It wasn’t long until the Union followed. In two days of battle on August 28 and 29, 1861, the Union easily overtook forts Hatteras and Clark and shipped the Confederates off to prison. As in other areas where the Union gained control of Confederate territories across the South, slaves from around the region fled to the newly established Union camps for protection.

So many slaves were arriving at Fort Hatteras that General John Wool sent a letter to the U.S. Secretary of War on September 18, 1861, “Tell me what I am to do with the negro slaves that are almost arriving daily at this post.”

The Union troops transformed a Confederate-built building near Fort Hatteras into a barracks for the fleeing slaves. They gave them food and lodging in exchange for help building Union fortifications and loading ships. Since many of the fugitive slaves were expert watermen, they also helped Union soldiers with navigating the local waters. The barracks, or as Civil War artist Edwin Graves Champney referred to it, a shanty, became known as Hotel D’Afrique, and it was the first safe haven for fleeing slaves in North Carolina. 

The Battle of Hatteras Inlet was a significant Union victory, and for a while the world’s eyes were on Hatteras Island. The New York Times reported from Hatteras in January of 1862. The article reported, “Capt. Clark has erected a very commodious wooden house on the beach, for the use of the fugitives who have recently arrived from Roanoke Island. It is christened ‘Hotel d’Afrique.’ These contrabands are very happy in their new quarters… They evidently left Roanoke Island not only for their health, but also with a view of improving their condition in life.” The article tells of Franklin Tillett, an old man from Roanoke Island, who arrived in a boat with 15 of his household, old and young, women and children included. They were very happy to hear that Congress forbade, under severe penalties, any Union officer from returning slaves to bondage. However, the article also referred to the hotel as more of a labor camp and not a comfortable place of living and mentioned that the black workers notched sticks for every day they worked to keep track of their meager pay, which often was paid in arrears.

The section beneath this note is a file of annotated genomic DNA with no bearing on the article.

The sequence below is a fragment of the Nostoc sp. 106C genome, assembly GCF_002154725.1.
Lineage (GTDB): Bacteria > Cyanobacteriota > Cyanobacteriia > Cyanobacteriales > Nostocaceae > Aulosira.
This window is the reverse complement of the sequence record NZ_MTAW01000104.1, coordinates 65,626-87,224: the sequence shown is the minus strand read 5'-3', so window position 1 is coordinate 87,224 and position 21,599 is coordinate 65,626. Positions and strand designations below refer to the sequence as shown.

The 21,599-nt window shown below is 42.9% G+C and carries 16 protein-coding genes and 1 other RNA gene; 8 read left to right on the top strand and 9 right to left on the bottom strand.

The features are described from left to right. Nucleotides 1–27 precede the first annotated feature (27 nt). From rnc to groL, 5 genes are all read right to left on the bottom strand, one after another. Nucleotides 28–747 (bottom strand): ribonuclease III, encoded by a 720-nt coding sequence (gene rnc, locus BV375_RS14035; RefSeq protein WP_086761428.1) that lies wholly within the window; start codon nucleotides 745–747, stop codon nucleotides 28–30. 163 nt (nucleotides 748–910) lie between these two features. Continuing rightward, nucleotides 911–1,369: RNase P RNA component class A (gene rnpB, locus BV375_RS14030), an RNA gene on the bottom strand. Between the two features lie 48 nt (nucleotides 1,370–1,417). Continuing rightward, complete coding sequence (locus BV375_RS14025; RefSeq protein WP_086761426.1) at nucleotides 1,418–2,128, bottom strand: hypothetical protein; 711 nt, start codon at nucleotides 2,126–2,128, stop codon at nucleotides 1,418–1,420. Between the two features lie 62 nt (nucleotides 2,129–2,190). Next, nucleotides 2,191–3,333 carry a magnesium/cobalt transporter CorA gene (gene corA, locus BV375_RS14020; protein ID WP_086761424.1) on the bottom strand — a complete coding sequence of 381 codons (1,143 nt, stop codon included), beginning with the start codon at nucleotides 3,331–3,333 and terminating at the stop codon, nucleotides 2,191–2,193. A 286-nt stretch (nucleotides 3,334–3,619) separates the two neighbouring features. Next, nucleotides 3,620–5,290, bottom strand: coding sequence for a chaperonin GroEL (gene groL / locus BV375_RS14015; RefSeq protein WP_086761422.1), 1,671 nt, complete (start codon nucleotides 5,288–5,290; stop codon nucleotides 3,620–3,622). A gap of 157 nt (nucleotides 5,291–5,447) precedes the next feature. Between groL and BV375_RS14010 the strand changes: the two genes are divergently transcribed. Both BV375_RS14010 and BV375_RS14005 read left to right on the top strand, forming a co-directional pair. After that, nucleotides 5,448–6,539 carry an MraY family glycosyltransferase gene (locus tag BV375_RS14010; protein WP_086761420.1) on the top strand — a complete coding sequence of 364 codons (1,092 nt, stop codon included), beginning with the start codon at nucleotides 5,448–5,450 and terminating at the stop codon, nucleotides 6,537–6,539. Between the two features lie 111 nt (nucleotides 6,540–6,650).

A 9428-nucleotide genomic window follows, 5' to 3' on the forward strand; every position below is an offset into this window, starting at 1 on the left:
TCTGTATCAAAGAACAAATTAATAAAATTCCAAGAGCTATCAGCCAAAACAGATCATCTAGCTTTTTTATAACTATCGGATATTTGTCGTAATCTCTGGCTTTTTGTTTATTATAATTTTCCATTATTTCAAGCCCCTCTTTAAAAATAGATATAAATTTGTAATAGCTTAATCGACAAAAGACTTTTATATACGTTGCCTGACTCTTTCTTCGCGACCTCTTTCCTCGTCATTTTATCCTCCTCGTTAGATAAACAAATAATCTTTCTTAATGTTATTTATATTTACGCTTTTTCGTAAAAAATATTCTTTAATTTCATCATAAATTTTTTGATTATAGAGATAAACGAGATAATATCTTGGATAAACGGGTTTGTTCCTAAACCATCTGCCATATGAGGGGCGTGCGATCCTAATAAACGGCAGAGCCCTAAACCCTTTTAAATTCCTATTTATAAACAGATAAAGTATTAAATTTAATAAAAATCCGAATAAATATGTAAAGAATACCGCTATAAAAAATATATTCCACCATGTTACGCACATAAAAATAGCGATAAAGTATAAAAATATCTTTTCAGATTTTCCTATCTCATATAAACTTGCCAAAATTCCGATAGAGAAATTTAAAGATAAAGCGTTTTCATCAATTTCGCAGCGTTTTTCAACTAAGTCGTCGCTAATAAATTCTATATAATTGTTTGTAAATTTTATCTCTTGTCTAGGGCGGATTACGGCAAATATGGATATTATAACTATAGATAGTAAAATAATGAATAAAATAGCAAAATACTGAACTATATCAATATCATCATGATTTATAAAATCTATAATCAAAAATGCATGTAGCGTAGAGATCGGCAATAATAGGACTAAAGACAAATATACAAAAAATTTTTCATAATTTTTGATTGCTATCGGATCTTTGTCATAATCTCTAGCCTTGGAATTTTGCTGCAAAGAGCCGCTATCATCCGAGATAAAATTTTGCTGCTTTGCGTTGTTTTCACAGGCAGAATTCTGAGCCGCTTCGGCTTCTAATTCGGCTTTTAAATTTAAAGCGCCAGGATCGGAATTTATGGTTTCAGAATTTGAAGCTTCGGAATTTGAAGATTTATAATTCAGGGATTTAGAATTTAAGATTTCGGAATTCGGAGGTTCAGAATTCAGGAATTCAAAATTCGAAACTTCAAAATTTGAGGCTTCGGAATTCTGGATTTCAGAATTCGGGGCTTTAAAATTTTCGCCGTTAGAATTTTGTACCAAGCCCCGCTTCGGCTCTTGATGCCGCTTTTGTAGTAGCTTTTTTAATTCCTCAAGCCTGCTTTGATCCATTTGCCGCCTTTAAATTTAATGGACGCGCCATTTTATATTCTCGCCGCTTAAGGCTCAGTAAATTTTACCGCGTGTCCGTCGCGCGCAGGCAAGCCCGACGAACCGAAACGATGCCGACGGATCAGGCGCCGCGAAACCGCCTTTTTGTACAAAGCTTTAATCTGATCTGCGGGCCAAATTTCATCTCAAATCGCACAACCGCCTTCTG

In February 1862 Harper’s Weekly ran an image of the Hotel D’Afrique building after it had been moved from Fort Hatteras closer to Fort Clark. The original barracks was next to the inlet and flooded frequently, so in 1862 it was moved to higher ground on the soundside.